Samarkand and after: India and Narendra Modi have to do more of the balancing act
Narendra Modi’s reference to ‘democracy’ in the context of India’s hopes for a dialogue-based solution to the Ukraine war would have been noticed as much in Moscow as in Western capitals
In what definitely was an uncoordinated move, India and China ticked off Russia on the sidelines of the Shanghai Cooperation Organisation’s (SCO) summit with Moscow acknowledging that it understood their concerns. Yet, among the top three leaders present at the summit, Indian Prime Minister Narendra Modi stood out by not complicating things as much as Russia’s Vladimir Putin and China’s Xi Jinping did in their views about the Western world — that too in their speeches at the summit proper.
“I know today’s era is not of war. We discussed this issue with you on phone several times, that democracy, diplomacy and dialogue touch the entire world,” Modi said in Hindi in his opening remarks at the Putin bilateral. This part of his interaction with the Russian leader was televised — for the whole world to watch. Putin’s opening remarks at the bilateral meeting too were televised live.
Though what transpired behind closed doors is not known, Modi said on TV that he would discuss with Putin “how we can move forward on the road of peace in the coming days”, and would also understand Russia’s viewpoint. “Today the biggest worry before the world, especially developing countries, is food security, fuel security… fertilisers. We must find ways to (solve) these problems and you will also have to consider it,” he said.
With this, Modi was taking the focus away to cover global humanitarian considerations that are linked as much to the Ukraine War as the Covid pandemic before it. The reasons are not far to seek. On the one hand, India had to deviate from the fine balance it had struck in international affairs to tilt towards Russia, even though on the commercial front.
Cheap Russian oil did the trick for Moscow. At the same time, India is also dependent on Russia and Ukraine on the food front. Owing to difficulties on this front, New Delhi has since free export of major agricultural produce. This in turn has a domestic connotation, arising out of widening balance-of-trade, overall. In the international arena, it is faced with WTO cases for such a ban.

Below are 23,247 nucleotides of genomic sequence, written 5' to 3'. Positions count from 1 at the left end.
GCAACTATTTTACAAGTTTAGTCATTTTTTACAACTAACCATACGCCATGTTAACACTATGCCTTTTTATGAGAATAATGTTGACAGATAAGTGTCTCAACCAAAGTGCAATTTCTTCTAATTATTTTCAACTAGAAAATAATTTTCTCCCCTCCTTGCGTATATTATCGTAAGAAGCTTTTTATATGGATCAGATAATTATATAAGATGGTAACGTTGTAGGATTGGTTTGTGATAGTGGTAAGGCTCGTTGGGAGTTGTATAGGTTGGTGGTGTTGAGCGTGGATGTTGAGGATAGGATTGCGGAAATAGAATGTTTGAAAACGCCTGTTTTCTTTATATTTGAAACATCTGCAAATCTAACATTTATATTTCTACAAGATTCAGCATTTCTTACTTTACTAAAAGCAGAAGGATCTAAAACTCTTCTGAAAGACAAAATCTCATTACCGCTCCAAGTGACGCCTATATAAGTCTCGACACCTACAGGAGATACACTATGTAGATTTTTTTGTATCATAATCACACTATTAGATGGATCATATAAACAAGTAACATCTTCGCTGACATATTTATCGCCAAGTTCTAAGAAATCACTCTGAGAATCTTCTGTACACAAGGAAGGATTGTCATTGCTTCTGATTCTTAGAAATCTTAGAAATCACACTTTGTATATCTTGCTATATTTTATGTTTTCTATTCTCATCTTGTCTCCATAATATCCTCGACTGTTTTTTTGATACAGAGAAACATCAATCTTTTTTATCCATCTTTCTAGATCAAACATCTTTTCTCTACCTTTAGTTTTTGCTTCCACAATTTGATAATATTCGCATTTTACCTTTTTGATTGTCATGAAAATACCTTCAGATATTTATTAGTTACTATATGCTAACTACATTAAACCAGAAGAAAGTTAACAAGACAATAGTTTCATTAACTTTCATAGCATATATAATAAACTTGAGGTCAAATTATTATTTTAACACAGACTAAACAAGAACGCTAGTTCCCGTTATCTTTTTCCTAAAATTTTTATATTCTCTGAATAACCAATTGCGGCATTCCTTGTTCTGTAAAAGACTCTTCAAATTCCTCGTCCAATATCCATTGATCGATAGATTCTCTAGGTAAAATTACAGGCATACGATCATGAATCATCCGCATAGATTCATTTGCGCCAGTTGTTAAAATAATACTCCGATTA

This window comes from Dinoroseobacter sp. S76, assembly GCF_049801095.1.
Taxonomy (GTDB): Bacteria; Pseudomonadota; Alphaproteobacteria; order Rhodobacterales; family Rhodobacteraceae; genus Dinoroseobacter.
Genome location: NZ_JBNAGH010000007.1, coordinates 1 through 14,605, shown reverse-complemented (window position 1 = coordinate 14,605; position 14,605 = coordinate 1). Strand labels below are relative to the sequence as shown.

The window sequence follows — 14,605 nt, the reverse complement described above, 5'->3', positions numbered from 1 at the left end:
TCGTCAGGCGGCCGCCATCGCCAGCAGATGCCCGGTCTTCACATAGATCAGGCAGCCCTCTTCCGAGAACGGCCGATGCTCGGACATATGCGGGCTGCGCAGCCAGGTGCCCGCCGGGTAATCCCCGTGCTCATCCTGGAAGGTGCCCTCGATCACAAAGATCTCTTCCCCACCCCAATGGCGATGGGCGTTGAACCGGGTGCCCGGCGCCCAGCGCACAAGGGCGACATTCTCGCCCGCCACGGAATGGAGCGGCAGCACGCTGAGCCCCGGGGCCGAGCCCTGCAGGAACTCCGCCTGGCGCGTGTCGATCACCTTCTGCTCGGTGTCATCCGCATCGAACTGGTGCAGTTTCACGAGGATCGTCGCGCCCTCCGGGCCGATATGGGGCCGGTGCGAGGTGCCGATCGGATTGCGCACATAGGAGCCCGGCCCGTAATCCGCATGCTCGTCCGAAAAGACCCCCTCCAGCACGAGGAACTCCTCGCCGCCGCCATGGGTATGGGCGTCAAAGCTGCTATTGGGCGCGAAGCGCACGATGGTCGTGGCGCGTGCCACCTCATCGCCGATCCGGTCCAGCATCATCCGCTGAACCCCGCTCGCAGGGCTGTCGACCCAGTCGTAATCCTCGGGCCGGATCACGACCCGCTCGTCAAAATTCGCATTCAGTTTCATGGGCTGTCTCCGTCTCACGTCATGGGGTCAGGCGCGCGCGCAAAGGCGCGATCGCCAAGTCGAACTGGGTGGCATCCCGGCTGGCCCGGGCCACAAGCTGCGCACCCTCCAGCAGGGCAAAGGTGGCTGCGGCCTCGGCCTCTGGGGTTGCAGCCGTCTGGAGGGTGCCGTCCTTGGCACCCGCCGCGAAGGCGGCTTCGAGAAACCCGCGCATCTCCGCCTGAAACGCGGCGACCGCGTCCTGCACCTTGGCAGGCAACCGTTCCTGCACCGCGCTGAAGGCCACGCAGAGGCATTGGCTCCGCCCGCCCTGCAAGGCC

However, there were enough positives in Modi’s televised remarks on the gains of bilateral ties with Moscow, going back to the days of the erstwhile Soviet Union (without naming the latter, of course). He underscored his close personal ties with Putin from his own days as Gujarat chief minister in 2001, and India’s strategic relationship with Russia, which he said was an ‘unbreakable friendship’ that has lasted decades.
“Ties between India and Russia have grown manifold. We give importance to the relationship as we have been friends who have stayed together for many decades and the world knows what Russia’s relations with India have been, and what India’s relationship with Russia have been,” Modi said at the first bilateral after the commencement of the Ukraine War earlier this year.
Modi asserted that the ‘world knows this is an unbreakable friendship’. Yet, his earlier reference to ‘democracy’ in the context of India’s hopes for a dialogue-based solution to the Ukraine war would have been noticed equally so, as much in Moscow as in Western capitals.
Yet, frankness lay as much in sending out a message to the West that they needed to make no new interpretations to his summit visit and also to sideline meeting with Putin, among others, as to what he needed to, and told, the Russian leader. It’s all in the wake of the Ukraine War and New Delhi’s refusal to join them in sanctioning Russia, which as in the past remained a Western initiative, where they expected the likes of India to sign in.
Yet, for the second time in about a month — and post-Samarkand, this time — India voted against Russia to allow Ukraine President Volodymyr Zelenskyy to address the UN Security Council (UNSC) through video-call. The two votes, unlike earlier ones against Russia, were not substantive, but only procedural in nature.
In the post-Samarkand weeks, it needs to be seen if the West would move another substantive motion against Russia at the UNSC, and if India would continue to abstain — so did China — one more time. That would be a defining moment in India’s bilateral ties with Russia.
Of course, India did benefit from cheap Russian oil. Here again, Saudi Arabia has marginally regained its second place from Russia after three months, as India’s second largest oil-supplier. Iraq continues to be at number one place. Incidentally, India’s External Affairs Minister S Jaishankar was on his maiden, three-day visit to Saudi Arabia in his current avatar, before joining Modi to Samarkand.
Return and call?
Putin, who spoke before Modi and referred to the prime minister as a ‘dear friend’ and greeted him a day before his birthday, said he knew about India’s position and ‘concerns’ on the Ukraine War. ‘We want all of this to end as soon as possible. But…the leadership of Ukraine has…refused to engage in the negotiating process. They said that they want to achieve their objectives…on the battlefield militarily,’ he said.
It now remains to be seen if Modi, on return home, would talk to Ukraine President Volodymyr Zelenskyy, to communicate his impressions from Samarkand, and also convey in person what Putin had stated in private. As may be recalled, in the early stages of the war, Modi had held telephone conversations with the two warring leaders, and proposed direct talks (as the only way out) to end the conflict (when it was still young).